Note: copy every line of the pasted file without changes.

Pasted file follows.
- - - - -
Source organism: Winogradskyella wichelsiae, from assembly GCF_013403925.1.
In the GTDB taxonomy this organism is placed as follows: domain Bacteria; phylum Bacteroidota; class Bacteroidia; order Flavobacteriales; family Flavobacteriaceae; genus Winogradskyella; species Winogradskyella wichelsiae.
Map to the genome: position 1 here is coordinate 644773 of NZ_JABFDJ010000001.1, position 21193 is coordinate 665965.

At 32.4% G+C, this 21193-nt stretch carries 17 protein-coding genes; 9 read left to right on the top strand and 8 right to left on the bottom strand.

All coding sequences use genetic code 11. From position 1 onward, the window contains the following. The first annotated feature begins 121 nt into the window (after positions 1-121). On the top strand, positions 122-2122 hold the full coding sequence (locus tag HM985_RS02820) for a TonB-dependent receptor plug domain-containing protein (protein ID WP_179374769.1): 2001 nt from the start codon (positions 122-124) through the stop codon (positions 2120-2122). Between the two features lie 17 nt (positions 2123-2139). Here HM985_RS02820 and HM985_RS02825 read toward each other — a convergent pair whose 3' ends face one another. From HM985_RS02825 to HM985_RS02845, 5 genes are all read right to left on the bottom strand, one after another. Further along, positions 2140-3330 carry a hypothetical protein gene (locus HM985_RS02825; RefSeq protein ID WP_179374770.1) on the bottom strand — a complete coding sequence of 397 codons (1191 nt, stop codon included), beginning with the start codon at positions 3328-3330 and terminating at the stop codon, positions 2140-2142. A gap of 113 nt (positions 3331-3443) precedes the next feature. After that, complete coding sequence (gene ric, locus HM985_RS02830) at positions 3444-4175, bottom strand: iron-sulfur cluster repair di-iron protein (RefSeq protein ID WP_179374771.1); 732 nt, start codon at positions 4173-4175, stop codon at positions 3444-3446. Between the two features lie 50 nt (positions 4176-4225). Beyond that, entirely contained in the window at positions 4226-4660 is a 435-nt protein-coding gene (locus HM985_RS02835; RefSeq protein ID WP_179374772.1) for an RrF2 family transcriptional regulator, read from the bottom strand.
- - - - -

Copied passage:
Source organism: Winogradskyella wichelsiae, from assembly GCF_013403925.1.
In the GTDB taxonomy this organism is placed as follows: domain Bacteria; phylum Bacteroidota; class Bacteroidia; order Flavobacteriales; family Flavobacteriaceae; genus Winogradskyella; species Winogradskyella wichelsiae.
Map to the genome: position 1 here is coordinate 644773 of NZ_JABFDJ010000001.1, position 21193 is coordinate 665965.

At 32.4% G+C, this 21193-nt stretch carries 17 protein-coding genes; 9 read left to right on the top strand and 8 right to left on the bottom strand.

All coding sequences use genetic code 11. From position 1 onward, the window contains the following. The first annotated feature begins 121 nt into the window (after positions 1-121). On the top strand, positions 122-2122 hold the full coding sequence (locus tag HM985_RS02820) for a TonB-dependent receptor plug domain-containing protein (protein ID WP_179374769.1): 2001 nt from the start codon (positions 122-124) through the stop codon (positions 2120-2122). Between the two features lie 17 nt (positions 2123-2139). Here HM985_RS02820 and HM985_RS02825 read toward each other — a convergent pair whose 3' ends face one another. From HM985_RS02825 to HM985_RS02845, 5 genes are all read right to left on the bottom strand, one after another. Further along, positions 2140-3330 carry a hypothetical protein gene (locus HM985_RS02825; RefSeq protein ID WP_179374770.1) on the bottom strand — a complete coding sequence of 397 codons (1191 nt, stop codon included), beginning with the start codon at positions 3328-3330 and terminating at the stop codon, positions 2140-2142. A gap of 113 nt (positions 3331-3443) precedes the next feature. After that, complete coding sequence (gene ric, locus HM985_RS02830) at positions 3444-4175, bottom strand: iron-sulfur cluster repair di-iron protein (RefSeq protein ID WP_179374771.1); 732 nt, start codon at positions 4173-4175, stop codon at positions 3444-3446. Between the two features lie 50 nt (positions 4176-4225). Beyond that, entirely contained in the window at positions 4226-4660 is a 435-nt protein-coding gene (locus HM985_RS02835; RefSeq protein ID WP_179374772.1) for an RrF2 family transcriptional regulator, read from the bottom strand.